As OLA Sisters globally, many of our members are very much on the frontline, involved with very vulnerable people and offering health and pastoral care, particularly in Africa. Ensuring care of our elderly and infirm Sisters is a priority in most of our European provinces. Through our prayer we hold close all those who suffer and all those on the frontlines. Through our Communications desk, with today’s increasing reliance on the social media, we seek to offer messages of solidarity and hope. Through our Justice desk we continue to advocate on issues such as debt awareness and climate justice which are particularly important in these times. We also ensure financial help donated by our benefactors reaches people who are suffering increased poverty due to the virus and the lockdown in some of our African communities.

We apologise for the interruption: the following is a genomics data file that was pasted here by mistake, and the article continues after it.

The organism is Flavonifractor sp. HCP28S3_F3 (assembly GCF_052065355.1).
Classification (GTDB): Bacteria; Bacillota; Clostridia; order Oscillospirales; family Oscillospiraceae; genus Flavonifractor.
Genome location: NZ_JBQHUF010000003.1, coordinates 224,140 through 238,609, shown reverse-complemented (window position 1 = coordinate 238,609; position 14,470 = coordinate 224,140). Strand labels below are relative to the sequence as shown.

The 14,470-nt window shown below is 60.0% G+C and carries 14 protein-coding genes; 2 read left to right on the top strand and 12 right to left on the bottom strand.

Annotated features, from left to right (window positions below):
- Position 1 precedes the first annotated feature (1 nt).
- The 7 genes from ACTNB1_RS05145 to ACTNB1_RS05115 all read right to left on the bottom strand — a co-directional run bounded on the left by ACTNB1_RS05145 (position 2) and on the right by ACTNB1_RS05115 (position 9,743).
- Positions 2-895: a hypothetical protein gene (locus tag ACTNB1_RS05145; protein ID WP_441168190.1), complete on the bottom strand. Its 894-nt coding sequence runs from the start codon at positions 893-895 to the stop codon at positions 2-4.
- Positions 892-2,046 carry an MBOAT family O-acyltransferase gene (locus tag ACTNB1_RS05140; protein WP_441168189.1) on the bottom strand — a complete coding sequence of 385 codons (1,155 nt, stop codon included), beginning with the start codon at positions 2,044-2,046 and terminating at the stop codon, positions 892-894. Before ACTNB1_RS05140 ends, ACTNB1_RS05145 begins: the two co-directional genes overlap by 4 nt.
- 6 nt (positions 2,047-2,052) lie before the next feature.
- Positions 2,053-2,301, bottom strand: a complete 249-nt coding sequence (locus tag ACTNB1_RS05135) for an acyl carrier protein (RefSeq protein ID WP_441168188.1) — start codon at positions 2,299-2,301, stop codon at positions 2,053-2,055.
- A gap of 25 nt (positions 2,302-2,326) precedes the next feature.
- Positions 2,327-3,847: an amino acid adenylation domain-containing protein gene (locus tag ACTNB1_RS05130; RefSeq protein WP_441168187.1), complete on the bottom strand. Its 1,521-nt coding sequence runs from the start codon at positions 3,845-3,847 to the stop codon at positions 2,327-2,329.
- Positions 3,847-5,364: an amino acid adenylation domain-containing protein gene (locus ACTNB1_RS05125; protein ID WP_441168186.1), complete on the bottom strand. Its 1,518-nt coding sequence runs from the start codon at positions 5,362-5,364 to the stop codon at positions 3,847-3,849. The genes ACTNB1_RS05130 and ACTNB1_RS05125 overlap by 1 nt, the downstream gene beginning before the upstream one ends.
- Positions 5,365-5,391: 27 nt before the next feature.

We know God is walking this journey with us and we pray to be open to the graces that come from this time of pain and of retreat. May God enable us to live this time with faith and to be instruments of God’s Peace and Justice during these days in whatever way we can. Indeed, Lord, grant us the Serenity to accept the things we cannot change, the Courage to change the things we can, and the Wisdom to know the difference.